For those keeping score, time is almost up to submit projects for RESTORE funding to enhance the economy, environment or tourism industries, which are critical to the quality of life in Escambia County.
The deadline is Sept. 30 for using the online portal to propose ideas to be considered for funding with proceeds from the Resources and Ecosystems Sustainability, Tourist Opportunities, and Revived Economies (RESTORE) Act.
Escambia’s share of that money looks to be $58 million, about half of what locals expected it to be. Projects are supposed.
County officials say nearly 65 local entities registered in the portal. Projects that have been put into the portal include:
— Design work for a 6.5-mile, paved multiuse path on the north side of Perdido Key Drive from the Alabama state line to the Theo Baars Bridge.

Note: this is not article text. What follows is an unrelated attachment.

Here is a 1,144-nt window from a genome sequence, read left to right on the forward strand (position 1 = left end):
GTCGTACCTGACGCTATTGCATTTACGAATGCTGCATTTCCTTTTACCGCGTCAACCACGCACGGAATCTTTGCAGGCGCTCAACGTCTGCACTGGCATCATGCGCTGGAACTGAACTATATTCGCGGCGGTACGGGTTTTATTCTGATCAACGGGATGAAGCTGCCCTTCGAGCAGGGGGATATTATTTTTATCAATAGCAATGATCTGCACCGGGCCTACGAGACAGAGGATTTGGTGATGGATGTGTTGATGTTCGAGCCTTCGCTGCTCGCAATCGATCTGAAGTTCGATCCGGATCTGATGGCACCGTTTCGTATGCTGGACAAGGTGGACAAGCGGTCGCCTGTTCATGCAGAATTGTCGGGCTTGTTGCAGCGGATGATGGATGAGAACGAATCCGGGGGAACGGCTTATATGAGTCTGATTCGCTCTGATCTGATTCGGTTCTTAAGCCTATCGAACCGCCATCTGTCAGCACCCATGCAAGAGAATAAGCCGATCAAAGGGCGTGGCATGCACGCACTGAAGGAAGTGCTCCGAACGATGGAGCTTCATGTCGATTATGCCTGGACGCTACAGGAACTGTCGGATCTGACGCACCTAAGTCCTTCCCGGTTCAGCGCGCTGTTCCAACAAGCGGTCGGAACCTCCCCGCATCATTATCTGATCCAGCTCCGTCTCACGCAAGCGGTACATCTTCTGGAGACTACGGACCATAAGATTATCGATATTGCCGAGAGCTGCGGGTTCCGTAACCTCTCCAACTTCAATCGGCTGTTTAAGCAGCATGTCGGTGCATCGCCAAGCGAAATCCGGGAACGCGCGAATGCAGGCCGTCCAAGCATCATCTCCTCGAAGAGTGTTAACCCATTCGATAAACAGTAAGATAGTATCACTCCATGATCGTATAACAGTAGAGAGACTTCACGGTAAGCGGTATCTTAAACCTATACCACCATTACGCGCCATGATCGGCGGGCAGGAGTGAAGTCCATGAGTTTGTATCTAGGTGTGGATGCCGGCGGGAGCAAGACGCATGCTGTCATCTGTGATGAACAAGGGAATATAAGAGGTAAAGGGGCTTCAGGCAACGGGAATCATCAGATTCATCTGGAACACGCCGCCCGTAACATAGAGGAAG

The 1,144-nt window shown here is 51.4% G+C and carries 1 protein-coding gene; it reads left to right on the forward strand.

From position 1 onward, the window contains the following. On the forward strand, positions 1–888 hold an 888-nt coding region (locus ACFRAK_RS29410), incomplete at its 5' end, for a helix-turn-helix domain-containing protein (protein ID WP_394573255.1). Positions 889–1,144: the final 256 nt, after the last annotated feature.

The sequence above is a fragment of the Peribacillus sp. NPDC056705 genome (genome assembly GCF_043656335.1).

— $605,000 to replace 11 of the 33 dune walkovers on Pensacola Beach from Park East to Park West. The new walkovers will include handicapped accessible observation decks for wheelchairs on the south end of the walkways.
— Project of updating culverts along Dog Track Road and retention ponds would prevent Hampton Lake community of 77 townhouses from flooding.
— A community crisis center in the area near 1002 Navy Blvd., roughly near Warrington Middle School, that residents nearby could use in a natural disaster.
— A community center for the Cantonment CRA off Muscogee Road. Cantonment is a traditionally underserved area and the center could serve as a job training center, library, adult education center, center for tutoring, senior citizens center, recreation center and housing assistance center. The center will be designed to LEED standards with a strong focus on native landscaping and habitat restoration. The native landscaping will be enhanced with walking/bike paths and a community garden.
No project proposals will be accepted after the portal’s closing date.
To see what projects already have received funding with BP money paid as fines related to the Deepwater Horizon disaster of April 2010, look here: